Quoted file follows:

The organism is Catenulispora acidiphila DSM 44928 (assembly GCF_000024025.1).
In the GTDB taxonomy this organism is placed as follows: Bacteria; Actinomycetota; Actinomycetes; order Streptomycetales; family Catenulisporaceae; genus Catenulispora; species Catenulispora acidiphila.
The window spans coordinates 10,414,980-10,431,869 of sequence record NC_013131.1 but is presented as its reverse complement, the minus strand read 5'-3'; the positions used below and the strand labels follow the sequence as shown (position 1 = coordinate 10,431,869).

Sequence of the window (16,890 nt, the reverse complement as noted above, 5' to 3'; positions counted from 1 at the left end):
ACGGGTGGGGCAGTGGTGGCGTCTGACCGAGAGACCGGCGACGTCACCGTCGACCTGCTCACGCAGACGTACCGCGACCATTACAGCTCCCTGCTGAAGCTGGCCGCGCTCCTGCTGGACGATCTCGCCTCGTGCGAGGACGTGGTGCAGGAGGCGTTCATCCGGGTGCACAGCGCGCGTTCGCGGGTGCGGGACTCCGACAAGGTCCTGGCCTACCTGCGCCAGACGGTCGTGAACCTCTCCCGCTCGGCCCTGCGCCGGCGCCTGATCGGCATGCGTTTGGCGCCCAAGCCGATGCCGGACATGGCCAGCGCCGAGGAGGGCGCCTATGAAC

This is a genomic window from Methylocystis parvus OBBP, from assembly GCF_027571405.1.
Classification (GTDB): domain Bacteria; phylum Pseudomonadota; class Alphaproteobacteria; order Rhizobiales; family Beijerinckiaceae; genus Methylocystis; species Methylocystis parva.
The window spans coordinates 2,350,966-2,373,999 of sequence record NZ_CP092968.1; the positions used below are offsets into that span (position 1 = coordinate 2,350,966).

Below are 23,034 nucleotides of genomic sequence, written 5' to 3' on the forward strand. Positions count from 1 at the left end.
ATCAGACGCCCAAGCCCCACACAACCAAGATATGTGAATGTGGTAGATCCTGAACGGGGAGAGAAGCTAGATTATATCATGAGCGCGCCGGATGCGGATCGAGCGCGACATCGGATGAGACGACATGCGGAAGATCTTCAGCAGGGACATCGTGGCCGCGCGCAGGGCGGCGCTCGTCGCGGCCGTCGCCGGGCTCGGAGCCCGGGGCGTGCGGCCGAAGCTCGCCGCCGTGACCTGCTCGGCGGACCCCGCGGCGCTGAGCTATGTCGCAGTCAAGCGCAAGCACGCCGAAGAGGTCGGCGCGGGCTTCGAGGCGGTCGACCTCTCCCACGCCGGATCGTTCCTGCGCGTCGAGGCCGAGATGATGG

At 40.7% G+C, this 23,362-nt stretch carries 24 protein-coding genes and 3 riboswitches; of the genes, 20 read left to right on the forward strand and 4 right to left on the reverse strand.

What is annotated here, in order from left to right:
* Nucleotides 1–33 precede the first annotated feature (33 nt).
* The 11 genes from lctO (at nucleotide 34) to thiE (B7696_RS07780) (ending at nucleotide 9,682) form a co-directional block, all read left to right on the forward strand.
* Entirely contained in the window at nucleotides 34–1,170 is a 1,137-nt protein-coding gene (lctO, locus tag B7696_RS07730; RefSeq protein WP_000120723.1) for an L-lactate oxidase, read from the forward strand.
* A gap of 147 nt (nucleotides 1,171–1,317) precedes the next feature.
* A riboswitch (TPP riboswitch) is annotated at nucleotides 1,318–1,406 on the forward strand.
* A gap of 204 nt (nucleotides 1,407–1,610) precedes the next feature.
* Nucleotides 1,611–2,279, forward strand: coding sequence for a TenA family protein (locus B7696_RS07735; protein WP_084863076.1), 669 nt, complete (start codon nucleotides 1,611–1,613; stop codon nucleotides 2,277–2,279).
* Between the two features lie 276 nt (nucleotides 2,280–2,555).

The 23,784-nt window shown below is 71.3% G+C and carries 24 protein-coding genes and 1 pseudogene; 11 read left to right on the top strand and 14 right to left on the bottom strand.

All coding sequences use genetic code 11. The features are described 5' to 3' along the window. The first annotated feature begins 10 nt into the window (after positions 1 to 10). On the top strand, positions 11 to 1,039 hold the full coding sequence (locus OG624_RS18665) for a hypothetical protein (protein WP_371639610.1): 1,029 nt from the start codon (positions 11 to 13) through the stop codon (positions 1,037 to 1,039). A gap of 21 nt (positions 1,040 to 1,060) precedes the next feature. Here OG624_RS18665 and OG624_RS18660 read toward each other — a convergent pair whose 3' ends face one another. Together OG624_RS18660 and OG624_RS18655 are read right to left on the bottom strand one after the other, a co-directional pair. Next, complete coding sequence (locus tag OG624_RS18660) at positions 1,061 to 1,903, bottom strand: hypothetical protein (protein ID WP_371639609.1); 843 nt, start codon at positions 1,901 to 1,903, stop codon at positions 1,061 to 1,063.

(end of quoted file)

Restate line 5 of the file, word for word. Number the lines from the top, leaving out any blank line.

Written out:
ACGGGTGGGGCAGTGGTGGCGTCTGACCGAGAGACCGGCGACGTCACCGTCGACCTGCTCACGCAGACGTACCGCGACCATTACAGCTCCCTGCTGAAGCTGGCCGCGCTCCTGCTGGACGATCTCGCCTCGTGCGAGGACGTGGTGCAGGAGGCGTTCATCCGGGTGCACAGCGCGCGTTCGCGGGTGCGGGACTCCGACAAGGTCCTGGCCTACCTGCGCCAGACGGTCGTGAACCTCTCCCGCTCGGCCCTGCGCCGGCGCCTGATCGGCATGCGTTTGGCGCCCAAGCCGATGCCGGACATGGCCAGCGCCGAGGAGGGCGCCTATGAAC